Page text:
“The future controls the present,” Sir Fred Hoyle the famous astronomer, once observed. In some strange and fascinating way, prophets seem to be reporting their memories of the future. Tomorrow already exists in some fashion, and by freeing their conscious minds through hypnosis or other techniques, they can cross that fourth-dimensional bridge. Nostradamus produced his predictions while in a trance state. Others have used Ouija boards, crystal balls or simply relied upon dreams. Still others have claimed telepathic contact with some all knowing force that exists beyond our space-time continuum. But the most interesting prophets of all are those ordinary people who suddenly have extraordinary contacts with entities who seem to know everything about our future. These entities have masqueraded in many guises throughout history. They look just like us, dress in contemporary clothing and usually travel in threes. The Bible calls them angels. In earlier times they were often regarded as gods. The Phoenicians, for example, had a goddess of fertility named Astarte. The Christian holiday Easter is named after her, and the fertility symbols of eggs and rabbits are holdovers from the pagan holiday that celebrated the spring equinox. An entity identifying herself (and in modern times, himself) as Ashtar has been visiting humans for thousands of years, showering us with predictions, many of which come true, and even dictating books. Books which usually purport to be histories of the human race.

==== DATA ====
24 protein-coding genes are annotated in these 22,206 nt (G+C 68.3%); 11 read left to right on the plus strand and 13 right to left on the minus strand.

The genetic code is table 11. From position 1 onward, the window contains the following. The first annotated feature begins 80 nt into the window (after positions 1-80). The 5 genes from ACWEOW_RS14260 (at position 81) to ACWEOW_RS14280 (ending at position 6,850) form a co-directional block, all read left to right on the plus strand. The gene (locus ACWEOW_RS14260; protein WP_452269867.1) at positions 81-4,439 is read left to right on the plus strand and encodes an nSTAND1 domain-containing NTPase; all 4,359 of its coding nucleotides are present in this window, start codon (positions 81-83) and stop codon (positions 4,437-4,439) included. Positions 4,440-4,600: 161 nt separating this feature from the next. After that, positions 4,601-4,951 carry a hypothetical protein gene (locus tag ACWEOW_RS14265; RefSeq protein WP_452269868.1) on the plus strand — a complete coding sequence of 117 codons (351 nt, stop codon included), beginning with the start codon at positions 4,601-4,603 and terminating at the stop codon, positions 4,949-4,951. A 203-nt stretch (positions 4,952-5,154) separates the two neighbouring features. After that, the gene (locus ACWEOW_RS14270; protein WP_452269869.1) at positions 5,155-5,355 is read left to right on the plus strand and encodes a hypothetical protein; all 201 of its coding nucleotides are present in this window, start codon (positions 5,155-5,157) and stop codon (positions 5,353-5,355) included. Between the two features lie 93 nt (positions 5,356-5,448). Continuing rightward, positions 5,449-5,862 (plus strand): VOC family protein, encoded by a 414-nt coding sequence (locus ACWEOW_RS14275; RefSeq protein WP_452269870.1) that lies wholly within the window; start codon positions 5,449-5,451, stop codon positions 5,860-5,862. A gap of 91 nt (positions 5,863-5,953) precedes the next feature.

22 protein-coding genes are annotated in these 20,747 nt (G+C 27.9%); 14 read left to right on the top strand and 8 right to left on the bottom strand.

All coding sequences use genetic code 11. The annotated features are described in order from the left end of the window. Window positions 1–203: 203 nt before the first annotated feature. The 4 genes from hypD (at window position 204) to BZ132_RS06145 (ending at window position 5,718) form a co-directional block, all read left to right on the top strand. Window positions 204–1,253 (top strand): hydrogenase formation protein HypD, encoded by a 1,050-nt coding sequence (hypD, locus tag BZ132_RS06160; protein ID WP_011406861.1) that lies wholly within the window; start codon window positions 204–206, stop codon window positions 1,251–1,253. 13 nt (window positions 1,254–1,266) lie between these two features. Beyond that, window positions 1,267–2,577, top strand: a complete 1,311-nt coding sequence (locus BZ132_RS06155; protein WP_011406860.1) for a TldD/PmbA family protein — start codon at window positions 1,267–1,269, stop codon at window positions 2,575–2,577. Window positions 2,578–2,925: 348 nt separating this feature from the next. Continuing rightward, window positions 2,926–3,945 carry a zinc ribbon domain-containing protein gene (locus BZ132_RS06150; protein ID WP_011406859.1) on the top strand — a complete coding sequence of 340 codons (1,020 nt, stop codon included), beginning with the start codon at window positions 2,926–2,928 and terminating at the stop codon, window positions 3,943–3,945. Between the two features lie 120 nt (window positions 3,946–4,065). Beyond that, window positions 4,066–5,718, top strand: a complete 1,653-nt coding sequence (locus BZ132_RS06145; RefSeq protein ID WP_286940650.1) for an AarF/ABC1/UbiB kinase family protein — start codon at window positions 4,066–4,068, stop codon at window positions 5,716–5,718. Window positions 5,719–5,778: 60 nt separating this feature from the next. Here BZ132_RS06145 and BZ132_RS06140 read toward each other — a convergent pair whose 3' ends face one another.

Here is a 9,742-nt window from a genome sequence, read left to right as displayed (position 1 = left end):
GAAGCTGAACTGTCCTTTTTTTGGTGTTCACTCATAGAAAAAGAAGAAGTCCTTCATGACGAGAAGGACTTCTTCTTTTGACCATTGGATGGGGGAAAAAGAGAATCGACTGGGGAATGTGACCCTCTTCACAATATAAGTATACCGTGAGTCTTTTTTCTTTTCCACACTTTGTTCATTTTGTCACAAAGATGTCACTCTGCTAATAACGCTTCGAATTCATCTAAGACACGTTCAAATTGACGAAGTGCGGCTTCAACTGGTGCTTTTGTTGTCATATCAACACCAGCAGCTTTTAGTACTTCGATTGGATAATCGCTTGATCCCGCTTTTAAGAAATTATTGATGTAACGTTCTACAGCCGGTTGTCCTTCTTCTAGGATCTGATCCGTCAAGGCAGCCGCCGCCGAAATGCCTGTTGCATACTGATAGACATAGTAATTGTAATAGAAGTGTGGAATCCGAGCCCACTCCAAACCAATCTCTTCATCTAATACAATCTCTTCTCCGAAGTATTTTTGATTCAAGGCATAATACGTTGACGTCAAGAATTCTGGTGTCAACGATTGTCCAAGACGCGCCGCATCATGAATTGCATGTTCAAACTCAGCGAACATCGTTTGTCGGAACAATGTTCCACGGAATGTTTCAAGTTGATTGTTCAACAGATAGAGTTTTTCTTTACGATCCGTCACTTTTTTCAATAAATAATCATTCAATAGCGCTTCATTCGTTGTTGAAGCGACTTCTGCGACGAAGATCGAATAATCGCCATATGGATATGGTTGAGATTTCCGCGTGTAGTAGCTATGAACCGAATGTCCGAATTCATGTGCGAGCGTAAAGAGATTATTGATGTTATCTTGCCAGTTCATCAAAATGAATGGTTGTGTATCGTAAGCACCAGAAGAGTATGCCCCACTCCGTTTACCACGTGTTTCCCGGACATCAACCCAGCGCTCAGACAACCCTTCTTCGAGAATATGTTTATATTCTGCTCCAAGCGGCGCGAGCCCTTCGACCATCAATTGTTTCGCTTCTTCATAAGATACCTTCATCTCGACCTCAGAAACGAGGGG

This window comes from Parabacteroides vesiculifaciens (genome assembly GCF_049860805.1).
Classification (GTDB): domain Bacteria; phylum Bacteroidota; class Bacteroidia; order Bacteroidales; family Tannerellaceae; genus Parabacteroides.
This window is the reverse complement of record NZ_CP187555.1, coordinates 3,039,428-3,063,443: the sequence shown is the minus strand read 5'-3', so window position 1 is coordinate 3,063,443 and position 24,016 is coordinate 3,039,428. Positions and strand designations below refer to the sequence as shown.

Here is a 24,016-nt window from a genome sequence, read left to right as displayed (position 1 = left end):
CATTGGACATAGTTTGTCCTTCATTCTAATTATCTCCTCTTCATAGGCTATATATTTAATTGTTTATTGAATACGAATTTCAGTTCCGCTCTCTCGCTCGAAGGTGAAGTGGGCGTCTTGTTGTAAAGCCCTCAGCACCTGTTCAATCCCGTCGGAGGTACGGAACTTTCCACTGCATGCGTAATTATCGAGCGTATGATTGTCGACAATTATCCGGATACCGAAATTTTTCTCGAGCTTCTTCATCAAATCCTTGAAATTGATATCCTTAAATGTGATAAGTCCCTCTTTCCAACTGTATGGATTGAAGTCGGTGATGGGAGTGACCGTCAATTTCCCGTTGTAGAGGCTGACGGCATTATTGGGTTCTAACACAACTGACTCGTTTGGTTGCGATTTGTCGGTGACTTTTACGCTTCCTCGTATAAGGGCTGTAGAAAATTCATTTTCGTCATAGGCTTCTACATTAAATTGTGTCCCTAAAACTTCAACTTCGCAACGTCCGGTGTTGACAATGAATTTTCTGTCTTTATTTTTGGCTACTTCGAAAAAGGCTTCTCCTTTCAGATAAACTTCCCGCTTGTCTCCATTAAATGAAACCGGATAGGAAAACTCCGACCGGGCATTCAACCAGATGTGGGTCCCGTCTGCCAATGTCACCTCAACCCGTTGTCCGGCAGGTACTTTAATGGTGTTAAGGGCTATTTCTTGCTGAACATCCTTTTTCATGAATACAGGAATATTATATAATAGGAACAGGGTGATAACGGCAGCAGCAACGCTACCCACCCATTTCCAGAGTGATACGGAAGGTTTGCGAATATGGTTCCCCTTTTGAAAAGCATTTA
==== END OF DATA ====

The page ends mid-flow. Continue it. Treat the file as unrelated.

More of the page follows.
An Arab businessman is said to have had encounters with a prophesying angel around A.D. 600. His name was Muhammad, and the angel dictated a book called the Koran, which became the Bible of the religion Muhammad founded. The religion of Islam.

By the 19th century, these mysterious entities were posing as East Indians, and ghosts from Lost Atlantis (interest in Atlantis ran high around the turn of the century). Then in the 1940s they assumed a new role. They became visitors from outer space.